The arbitrariness of GDP in this regard is easily observed by analyzing the shares of value added by sector for any given year. Take the U.S. for example whose breakdown is as follows:

Figure 2: Graph by author; data from Statistica

What should immediately jump out is that finance currently accounts 21% or approximately 4.8 trillion dollars, the largest amount, of US GDP. Furthermore, this is followed by professional and business services at 13%, and “government” at 12.1%. Manufacturing, one of the few areas which does produce new value through the creation of useable physical commodities only comes in at fourth place with 10.7%.

Moreover, we must consider the distinction between “productive labor” which produces new value and “unproductive labor” which is concerned with the management and circulation of capital. In other words, unproductive labor from the service sectors for instance can still create more money through the process M-C-M which yields them a profit; but this is simply moving capital around and taking a larger slice from a pre-existing surplus value created elsewhere. One of the key differences between standard and Marxist economics is that the former mistakenly believes that value creation also occurs in circulation whereas the latter does not. Thus, since we follow the latter method, we must also subtract value from circulation.

Accordingly, if we simply add together finance, business, social services, trade, information, and food and other services we find that a full 66.3% of US GDP in 2021 comes from the realm of finance and circulation, precisely the fields that create no new value! On top of this, we could also add “government” since government spending itself does not create new value but is rather a known expense coming from taxes, which themselves are typically considered as a form of variable capital and factored into wages. Doing so reveals an even more astounding 78.4% of US GDP which yields no new value! How is it possible therefore that the economy is “growing” and that we are consuming more “stuff”?

In addition, I have just examined a single year in this example. But the evidence against GDP as an indicator of real “growth” are even more damning when examined in historical progression. For example, in the US, manufacturing as a percent of GDP declined by more than half from about 27% to just 12% between 1947 and 2015. And today it comprises just 10.7%. What’s more, similar trends are observed around the world. Global manufacturing has declined not just in advanced capitalist countries but also so-called “developing” powerhouses such as China.

If real growth and value production can only occur in this sector and not in the realm of circulation or finance as I have argued, and as most serious academic research suggests, then we must consider that global growth is declining not only in the relative sense of the growth rate but also in an absolute sense as observed with the decline of the manufacturing sector.

The falling rate of profit

I have just shown why, even by GDP standards, the global (US in one case) economy is not “growing.” Demystifying GDP, what it really is and what real growth looks like, punches major holes in the rosy picture painted by some bourgeois economists or the apocalyptic one held up by the degrowth Left. But in fact most Marxists don’t look at GDP anyway, we look at value creation, which essentially equates to two things: the rate of surplus value and the rate of profit. I have already mentioned how surplus value can rise without increasing output simply by lowering wages or increasing work hours etc. But what about the rate of profit?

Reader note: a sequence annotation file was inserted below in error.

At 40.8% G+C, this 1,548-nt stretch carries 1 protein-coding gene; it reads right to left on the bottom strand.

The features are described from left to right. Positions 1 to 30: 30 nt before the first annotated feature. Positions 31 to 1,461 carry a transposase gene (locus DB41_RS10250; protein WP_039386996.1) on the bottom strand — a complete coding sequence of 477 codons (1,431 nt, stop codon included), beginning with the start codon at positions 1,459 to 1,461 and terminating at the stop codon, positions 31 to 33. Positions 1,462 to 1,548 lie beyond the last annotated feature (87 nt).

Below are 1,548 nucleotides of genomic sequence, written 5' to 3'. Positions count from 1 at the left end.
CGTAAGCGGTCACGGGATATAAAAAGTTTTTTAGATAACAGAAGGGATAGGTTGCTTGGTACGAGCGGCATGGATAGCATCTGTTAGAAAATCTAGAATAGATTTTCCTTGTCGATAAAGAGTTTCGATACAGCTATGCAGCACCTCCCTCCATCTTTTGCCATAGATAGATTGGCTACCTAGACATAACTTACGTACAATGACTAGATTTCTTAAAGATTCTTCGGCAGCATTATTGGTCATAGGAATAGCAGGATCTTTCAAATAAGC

Marx argued that the rate of profit, which is surplus value (S) divided by constant capital (C), or in conventional terms, profit (P) divided by stock (K), inevitably tends to fall over the long run. Put simply, this is because as capital increases more is invested into constant capital (machines and tech) and less into variable capital, i.e. labor, the source of surplus value. To stem the falling rate of profit, capitalists will increasingly turn to more extreme measures to boost productivity and the rate of surplus value. But efforts to boost S are ultimately limited by the length of the workday whereas no such limits presumably exist for technological innovations. Thus their efforts will ultimately prove futile.

So, is the rate of profit really falling? As Fred Moseley for instance convincingly demonstrated, yes, it is. Based on a detailed analysis of the postwar US economy, he found that the rate of profit declined between 20-25% between the years 1947 and 1977. This may be surprising for many mainstream economists and degrowthers since this was supposed to be the period of global high growth. But that’s precisely the point. Because the rate of profit falls more exactly during such periods of large capital accumulation. Incidentally, since the onset of the neoliberal period, the capitalist class has used wage cuts and stagnation in a desperate attempt to stem the falling rate of profit. In doing so, they have greatly raised the rate of surplus value (exploitation) even while real growth declines. Nevertheless, the neoliberal counterattack was ultimately unable to improve rates of profit in the long run. Moreover, as some including Michael Roberts have now shown, the rate of profit has been declining on a global scale as well.

The falling rate of profit largely explains the rise of finance especially from the neoliberal period as corporations have turned elsewhere in a desperate attempt to find profits. Meanwhile, the rising exploitation of the working class has resulted in a boom in consumer credit as impoverished citizens must increasingly borrow to make ends meet. This also largely explains the rise in unproductive labor, much of which comes from finance itself. More managers of capital are needed, in other words, to oversee banks’ extended operations. However, as we have seen, fictitious capital cannot stem the falling rate of profit. The only thing it can do in fact is increase the regularity and severity of economic crises. This is why Moseley wrote even back in 1990 that capitalism is now just waiting for the “next recession” (159).